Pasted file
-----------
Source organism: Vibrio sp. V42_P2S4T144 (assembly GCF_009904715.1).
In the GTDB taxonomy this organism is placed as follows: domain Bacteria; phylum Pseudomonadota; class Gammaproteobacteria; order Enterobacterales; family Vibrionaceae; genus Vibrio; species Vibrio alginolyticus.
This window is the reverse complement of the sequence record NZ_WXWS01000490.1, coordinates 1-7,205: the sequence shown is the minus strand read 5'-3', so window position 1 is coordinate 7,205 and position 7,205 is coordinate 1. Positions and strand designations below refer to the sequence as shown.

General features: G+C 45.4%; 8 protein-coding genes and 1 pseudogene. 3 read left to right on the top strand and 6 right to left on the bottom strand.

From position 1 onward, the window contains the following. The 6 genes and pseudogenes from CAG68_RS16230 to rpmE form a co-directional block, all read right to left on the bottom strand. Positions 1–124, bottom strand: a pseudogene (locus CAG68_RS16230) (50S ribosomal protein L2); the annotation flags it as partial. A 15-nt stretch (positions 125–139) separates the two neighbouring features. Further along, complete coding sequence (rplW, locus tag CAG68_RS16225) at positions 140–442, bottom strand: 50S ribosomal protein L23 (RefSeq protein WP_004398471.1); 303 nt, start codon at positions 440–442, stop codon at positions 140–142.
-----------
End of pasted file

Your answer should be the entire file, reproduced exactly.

Source organism: Vibrio sp. V42_P2S4T144 (assembly GCF_009904715.1).
In the GTDB taxonomy this organism is placed as follows: domain Bacteria; phylum Pseudomonadota; class Gammaproteobacteria; order Enterobacterales; family Vibrionaceae; genus Vibrio; species Vibrio alginolyticus.
This window is the reverse complement of the sequence record NZ_WXWS01000490.1, coordinates 1-7,205: the sequence shown is the minus strand read 5'-3', so window position 1 is coordinate 7,205 and position 7,205 is coordinate 1. Positions and strand designations below refer to the sequence as shown.

General features: G+C 45.4%; 8 protein-coding genes and 1 pseudogene. 3 read left to right on the top strand and 6 right to left on the bottom strand.

From position 1 onward, the window contains the following. The 6 genes and pseudogenes from CAG68_RS16230 to rpmE form a co-directional block, all read right to left on the bottom strand. Positions 1–124, bottom strand: a pseudogene (locus CAG68_RS16230) (50S ribosomal protein L2); the annotation flags it as partial. A 15-nt stretch (positions 125–139) separates the two neighbouring features. Further along, complete coding sequence (rplW, locus tag CAG68_RS16225) at positions 140–442, bottom strand: 50S ribosomal protein L23 (RefSeq protein WP_004398471.1); 303 nt, start codon at positions 440–442, stop codon at positions 140–142.